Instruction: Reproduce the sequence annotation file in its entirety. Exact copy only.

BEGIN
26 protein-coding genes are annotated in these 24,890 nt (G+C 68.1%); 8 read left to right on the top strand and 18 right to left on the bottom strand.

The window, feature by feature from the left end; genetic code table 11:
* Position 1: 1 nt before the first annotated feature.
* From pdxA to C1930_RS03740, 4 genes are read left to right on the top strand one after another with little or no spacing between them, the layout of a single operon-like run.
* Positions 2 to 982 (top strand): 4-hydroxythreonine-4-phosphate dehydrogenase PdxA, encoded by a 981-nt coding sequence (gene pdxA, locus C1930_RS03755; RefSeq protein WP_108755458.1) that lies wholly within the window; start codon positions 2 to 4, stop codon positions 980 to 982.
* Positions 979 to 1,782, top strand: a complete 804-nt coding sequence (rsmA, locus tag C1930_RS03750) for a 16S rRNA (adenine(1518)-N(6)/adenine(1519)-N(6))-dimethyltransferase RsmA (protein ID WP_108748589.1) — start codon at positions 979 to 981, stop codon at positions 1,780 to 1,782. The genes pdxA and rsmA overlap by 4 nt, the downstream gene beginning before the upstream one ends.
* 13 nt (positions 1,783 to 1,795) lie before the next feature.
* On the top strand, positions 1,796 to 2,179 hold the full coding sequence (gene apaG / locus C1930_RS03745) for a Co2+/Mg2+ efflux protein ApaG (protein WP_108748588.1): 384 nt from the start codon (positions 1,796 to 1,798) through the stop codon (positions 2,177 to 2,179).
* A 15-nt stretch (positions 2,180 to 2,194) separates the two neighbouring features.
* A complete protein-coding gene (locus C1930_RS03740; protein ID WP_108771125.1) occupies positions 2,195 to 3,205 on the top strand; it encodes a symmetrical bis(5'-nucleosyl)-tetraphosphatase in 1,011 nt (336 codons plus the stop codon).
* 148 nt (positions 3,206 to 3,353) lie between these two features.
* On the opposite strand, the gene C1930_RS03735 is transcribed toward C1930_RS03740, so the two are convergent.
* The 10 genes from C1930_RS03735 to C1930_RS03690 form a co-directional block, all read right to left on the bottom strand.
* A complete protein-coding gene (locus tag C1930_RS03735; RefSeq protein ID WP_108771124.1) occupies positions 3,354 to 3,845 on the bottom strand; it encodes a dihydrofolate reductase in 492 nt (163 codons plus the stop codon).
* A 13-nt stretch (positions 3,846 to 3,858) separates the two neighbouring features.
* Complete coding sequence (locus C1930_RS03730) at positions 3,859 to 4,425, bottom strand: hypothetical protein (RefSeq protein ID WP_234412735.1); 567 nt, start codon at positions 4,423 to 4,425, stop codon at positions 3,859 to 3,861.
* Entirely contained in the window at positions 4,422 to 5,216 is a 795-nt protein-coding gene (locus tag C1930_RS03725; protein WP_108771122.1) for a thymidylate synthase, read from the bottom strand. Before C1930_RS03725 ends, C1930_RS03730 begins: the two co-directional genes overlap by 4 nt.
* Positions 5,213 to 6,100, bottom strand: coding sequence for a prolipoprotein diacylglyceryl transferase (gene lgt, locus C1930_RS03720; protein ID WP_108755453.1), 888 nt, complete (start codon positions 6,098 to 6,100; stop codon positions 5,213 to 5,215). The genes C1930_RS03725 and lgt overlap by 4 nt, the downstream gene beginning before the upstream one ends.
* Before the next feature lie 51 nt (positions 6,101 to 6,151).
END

26 protein-coding genes are annotated in these 24,890 nt (G+C 68.1%); 8 read left to right on the top strand and 18 right to left on the bottom strand.

The window, feature by feature from the left end; genetic code table 11:
* Position 1: 1 nt before the first annotated feature.
* From pdxA to C1930_RS03740, 4 genes are read left to right on the top strand one after another with little or no spacing between them, the layout of a single operon-like run.
* Positions 2 to 982 (top strand): 4-hydroxythreonine-4-phosphate dehydrogenase PdxA, encoded by a 981-nt coding sequence (gene pdxA, locus C1930_RS03755; RefSeq protein WP_108755458.1) that lies wholly within the window; start codon positions 2 to 4, stop codon positions 980 to 982.
* Positions 979 to 1,782, top strand: a complete 804-nt coding sequence (rsmA, locus tag C1930_RS03750) for a 16S rRNA (adenine(1518)-N(6)/adenine(1519)-N(6))-dimethyltransferase RsmA (protein ID WP_108748589.1) — start codon at positions 979 to 981, stop codon at positions 1,780 to 1,782. The genes pdxA and rsmA overlap by 4 nt, the downstream gene beginning before the upstream one ends.
* 13 nt (positions 1,783 to 1,795) lie before the next feature.
* On the top strand, positions 1,796 to 2,179 hold the full coding sequence (gene apaG / locus C1930_RS03745) for a Co2+/Mg2+ efflux protein ApaG (protein WP_108748588.1): 384 nt from the start codon (positions 1,796 to 1,798) through the stop codon (positions 2,177 to 2,179).
* A 15-nt stretch (positions 2,180 to 2,194) separates the two neighbouring features.
* A complete protein-coding gene (locus C1930_RS03740; protein ID WP_108771125.1) occupies positions 2,195 to 3,205 on the top strand; it encodes a symmetrical bis(5'-nucleosyl)-tetraphosphatase in 1,011 nt (336 codons plus the stop codon).
* 148 nt (positions 3,206 to 3,353) lie between these two features.
* On the opposite strand, the gene C1930_RS03735 is transcribed toward C1930_RS03740, so the two are convergent.
* The 10 genes from C1930_RS03735 to C1930_RS03690 form a co-directional block, all read right to left on the bottom strand.
* A complete protein-coding gene (locus tag C1930_RS03735; RefSeq protein ID WP_108771124.1) occupies positions 3,354 to 3,845 on the bottom strand; it encodes a dihydrofolate reductase in 492 nt (163 codons plus the stop codon).
* A 13-nt stretch (positions 3,846 to 3,858) separates the two neighbouring features.
* Complete coding sequence (locus C1930_RS03730) at positions 3,859 to 4,425, bottom strand: hypothetical protein (RefSeq protein ID WP_234412735.1); 567 nt, start codon at positions 4,423 to 4,425, stop codon at positions 3,859 to 3,861.
* Entirely contained in the window at positions 4,422 to 5,216 is a 795-nt protein-coding gene (locus tag C1930_RS03725; protein WP_108771122.1) for a thymidylate synthase, read from the bottom strand. Before C1930_RS03725 ends, C1930_RS03730 begins: the two co-directional genes overlap by 4 nt.
* Positions 5,213 to 6,100, bottom strand: coding sequence for a prolipoprotein diacylglyceryl transferase (gene lgt, locus C1930_RS03720; protein ID WP_108755453.1), 888 nt, complete (start codon positions 6,098 to 6,100; stop codon positions 5,213 to 5,215). The genes C1930_RS03725 and lgt overlap by 4 nt, the downstream gene beginning before the upstream one ends.
* Before the next feature lie 51 nt (positions 6,101 to 6,151).